She says: “In a way, my work is the result of homemaking skills gone awry. I have always embraced domesticity in spirit, but not in action. My life as an artist puts housekeeping last while instead I cook and sew glass. My internal domestic struggle has led me to examine the concept of domestic expectations and traditional roles of men and women. I am intrigued by 1950s imagery and the false perception of simpler times.”

Born in Superior, Wisconsin, Taylor Glasgow grew up just across the tip of Lake Superior, in Duluth, Minnesota. She attended the University of Iowa, graduating in 1983 with a BFA in Design. After working in graphic design for a short period, the artist returned to the sewing skills passed on to her by her mother, opening a wildly successful dressmaking shop, On Pins & Needles, which she owned and ran from 1984 to1997 in Iowa City, Iowa, and Columbia, Missouri. In 1997, the artist sold the dressmaking shop to pursue her interest in art, focusing on glass. 

Utilizing her skills as a seamstress, Glasgow developed a unique approach to glass, stitching glass components together. Each sculpture starts out as a flat sheet of glass. To establish the three-dimensional shape and holes, sections of glass are kiln-fired several times. To create the imagery, text and figures are sandblasted into the glass and pigment is rubbed into the sandblasted area to create the black and gray photo. Then the glass is fired again to 1250 degrees to melt the pigment into the glass. Once cooled, the sections are coldworked, given a final sandblasting and then assembled. Redefining “woman’s work” in non-traditional mediums, the artist creates complex forms and imagery while exploring the dichotomy of women and societal expectations.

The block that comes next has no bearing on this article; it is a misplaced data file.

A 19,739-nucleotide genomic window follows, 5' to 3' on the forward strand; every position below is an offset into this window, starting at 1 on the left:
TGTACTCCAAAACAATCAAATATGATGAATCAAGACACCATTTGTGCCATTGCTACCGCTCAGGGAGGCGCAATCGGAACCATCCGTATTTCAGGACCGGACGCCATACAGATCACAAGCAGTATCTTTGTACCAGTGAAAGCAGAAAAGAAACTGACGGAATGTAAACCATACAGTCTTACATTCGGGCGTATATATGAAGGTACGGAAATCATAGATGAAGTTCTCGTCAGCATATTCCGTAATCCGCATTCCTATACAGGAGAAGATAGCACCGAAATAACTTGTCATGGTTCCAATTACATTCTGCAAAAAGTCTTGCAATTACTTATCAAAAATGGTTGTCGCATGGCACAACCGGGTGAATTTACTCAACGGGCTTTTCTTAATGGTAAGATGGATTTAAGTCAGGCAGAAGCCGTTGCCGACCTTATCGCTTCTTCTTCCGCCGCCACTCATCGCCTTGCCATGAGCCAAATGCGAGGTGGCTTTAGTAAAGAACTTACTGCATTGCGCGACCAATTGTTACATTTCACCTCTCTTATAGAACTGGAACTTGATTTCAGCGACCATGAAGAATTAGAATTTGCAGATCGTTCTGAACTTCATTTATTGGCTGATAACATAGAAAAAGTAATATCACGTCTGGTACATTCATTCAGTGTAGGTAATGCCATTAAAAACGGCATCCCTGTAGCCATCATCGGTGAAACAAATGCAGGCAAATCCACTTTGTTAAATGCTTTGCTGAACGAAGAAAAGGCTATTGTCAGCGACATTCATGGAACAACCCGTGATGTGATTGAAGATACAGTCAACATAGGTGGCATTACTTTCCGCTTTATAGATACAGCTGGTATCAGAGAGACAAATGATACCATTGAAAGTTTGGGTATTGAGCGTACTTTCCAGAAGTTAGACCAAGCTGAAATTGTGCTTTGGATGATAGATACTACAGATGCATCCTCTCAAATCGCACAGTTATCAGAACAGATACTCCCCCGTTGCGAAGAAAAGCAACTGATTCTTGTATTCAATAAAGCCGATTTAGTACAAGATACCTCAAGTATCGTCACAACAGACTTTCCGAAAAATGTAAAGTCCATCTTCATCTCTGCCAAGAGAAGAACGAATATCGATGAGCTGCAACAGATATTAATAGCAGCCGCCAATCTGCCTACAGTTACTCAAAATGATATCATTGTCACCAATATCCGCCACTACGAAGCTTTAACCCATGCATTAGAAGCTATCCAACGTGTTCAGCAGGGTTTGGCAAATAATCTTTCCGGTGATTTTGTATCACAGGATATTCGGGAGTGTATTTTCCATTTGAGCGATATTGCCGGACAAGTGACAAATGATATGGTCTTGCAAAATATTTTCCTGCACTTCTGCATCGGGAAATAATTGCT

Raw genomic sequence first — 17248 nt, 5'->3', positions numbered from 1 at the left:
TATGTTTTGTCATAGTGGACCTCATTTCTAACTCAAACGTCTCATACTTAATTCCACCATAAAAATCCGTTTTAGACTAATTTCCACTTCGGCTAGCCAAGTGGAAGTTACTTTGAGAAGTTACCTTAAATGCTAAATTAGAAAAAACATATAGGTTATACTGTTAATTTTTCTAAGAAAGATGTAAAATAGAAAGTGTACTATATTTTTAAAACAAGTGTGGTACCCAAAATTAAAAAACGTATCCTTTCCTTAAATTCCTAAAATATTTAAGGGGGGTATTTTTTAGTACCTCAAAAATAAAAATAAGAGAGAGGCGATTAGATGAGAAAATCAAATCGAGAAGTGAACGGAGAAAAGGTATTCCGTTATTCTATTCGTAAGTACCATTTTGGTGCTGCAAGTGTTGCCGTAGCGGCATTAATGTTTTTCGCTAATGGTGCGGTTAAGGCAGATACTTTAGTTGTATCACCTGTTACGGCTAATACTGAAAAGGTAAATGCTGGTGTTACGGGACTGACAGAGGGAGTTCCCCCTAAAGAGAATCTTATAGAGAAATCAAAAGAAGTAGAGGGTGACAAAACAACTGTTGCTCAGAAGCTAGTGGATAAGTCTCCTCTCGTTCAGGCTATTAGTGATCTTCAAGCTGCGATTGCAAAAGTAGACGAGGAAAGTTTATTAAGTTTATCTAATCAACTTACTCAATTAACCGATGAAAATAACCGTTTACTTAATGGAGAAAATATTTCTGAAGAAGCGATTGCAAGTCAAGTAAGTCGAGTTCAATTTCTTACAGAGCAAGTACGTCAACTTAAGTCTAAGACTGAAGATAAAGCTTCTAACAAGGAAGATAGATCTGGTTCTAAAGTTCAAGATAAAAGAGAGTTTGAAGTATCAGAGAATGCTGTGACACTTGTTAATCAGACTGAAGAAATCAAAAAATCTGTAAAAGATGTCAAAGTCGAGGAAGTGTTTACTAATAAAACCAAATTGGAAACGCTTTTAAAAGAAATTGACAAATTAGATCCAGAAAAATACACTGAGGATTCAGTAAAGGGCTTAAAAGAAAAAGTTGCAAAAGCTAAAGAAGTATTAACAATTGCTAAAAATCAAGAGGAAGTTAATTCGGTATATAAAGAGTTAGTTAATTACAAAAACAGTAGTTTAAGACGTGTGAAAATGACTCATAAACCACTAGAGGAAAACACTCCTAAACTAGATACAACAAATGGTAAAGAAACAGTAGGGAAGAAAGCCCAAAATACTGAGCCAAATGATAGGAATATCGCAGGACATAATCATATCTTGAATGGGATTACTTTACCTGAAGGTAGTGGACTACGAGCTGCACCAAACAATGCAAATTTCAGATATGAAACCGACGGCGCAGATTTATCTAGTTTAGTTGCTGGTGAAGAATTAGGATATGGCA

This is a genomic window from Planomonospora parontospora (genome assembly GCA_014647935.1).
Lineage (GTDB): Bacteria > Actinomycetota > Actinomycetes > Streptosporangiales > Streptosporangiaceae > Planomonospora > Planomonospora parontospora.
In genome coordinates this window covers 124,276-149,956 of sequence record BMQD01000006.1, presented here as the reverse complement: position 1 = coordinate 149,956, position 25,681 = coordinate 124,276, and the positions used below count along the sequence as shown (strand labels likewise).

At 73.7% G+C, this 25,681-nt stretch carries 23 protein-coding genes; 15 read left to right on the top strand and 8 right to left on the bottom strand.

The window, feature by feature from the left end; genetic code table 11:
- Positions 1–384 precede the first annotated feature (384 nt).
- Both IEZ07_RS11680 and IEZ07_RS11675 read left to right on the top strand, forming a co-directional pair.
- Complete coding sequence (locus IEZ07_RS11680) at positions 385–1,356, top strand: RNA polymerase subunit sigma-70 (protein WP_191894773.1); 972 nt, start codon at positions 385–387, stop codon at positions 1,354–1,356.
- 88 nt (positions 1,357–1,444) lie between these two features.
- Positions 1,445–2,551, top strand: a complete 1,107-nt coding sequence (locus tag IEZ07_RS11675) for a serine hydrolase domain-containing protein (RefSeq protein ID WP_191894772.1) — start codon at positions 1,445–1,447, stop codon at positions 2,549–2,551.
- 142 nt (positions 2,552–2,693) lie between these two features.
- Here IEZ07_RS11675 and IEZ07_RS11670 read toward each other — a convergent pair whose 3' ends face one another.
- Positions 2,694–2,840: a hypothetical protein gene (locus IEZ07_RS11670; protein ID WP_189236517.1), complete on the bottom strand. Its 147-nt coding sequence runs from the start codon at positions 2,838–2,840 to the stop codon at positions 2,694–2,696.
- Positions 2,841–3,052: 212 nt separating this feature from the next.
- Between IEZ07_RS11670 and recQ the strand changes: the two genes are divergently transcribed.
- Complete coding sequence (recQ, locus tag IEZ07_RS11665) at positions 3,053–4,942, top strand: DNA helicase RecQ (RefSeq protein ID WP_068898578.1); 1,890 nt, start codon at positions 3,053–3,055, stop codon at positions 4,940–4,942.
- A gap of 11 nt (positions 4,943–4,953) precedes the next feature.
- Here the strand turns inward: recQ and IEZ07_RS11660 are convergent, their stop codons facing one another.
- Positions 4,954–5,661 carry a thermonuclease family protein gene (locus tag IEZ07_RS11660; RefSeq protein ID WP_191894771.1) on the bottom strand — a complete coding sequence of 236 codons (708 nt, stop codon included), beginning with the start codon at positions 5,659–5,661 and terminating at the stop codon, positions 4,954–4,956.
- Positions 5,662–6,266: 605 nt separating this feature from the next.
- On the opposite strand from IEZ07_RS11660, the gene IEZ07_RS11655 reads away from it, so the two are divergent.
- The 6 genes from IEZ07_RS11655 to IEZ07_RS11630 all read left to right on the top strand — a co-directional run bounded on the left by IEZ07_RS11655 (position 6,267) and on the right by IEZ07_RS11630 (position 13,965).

Glasgow received Pilchuck Glass School’s emerging artist grant in 2002, a WheatonArts fellowship in 2003, and was a resident artist at the Pittsburgh Glass Center in 2008. Her work can be found in the collections of the Arkansas Arts Center, Little Rock, AR; the Alexander Tutsek Foundation, Münich, Germany; the Carnegie Museum of Art, Pittsburg, PA; the Chrysler Museum of Art, Norfolk, VA; and the Museum of American Glass, Millville, NJ. 

Glasgow says: “I think viewers respond to my work on many levels – first to its initial form and visual appeal, and there’s a secondary impact once the viewer gets a closer look. An example might be the corset series. The shape of the corset is appealing to both men and women for different reasons. Once the work is examined closer, a deeper understanding of the piece is revealed. Women respond to my work in the way the message is intended — exploring the dichotomy of women in the household and domestic expectations — while men respond to the work’s sensual qualities. I think for the most part it is because not much has changed for women in the household. Most women are the main caregivers and housekeepers, while still trying to uphold the expected requirement of being glamorous and sexy.”

Working from her new studio in Columbia, Missouri, Glasgow currently has work on view in a group show at Blue Rain Gallery, Santa Fe, and will participate in Habatat Galleries’ 50th Anniversary Exhibition, opening September 17, 2021, while working towards securing a solo museum show in the future.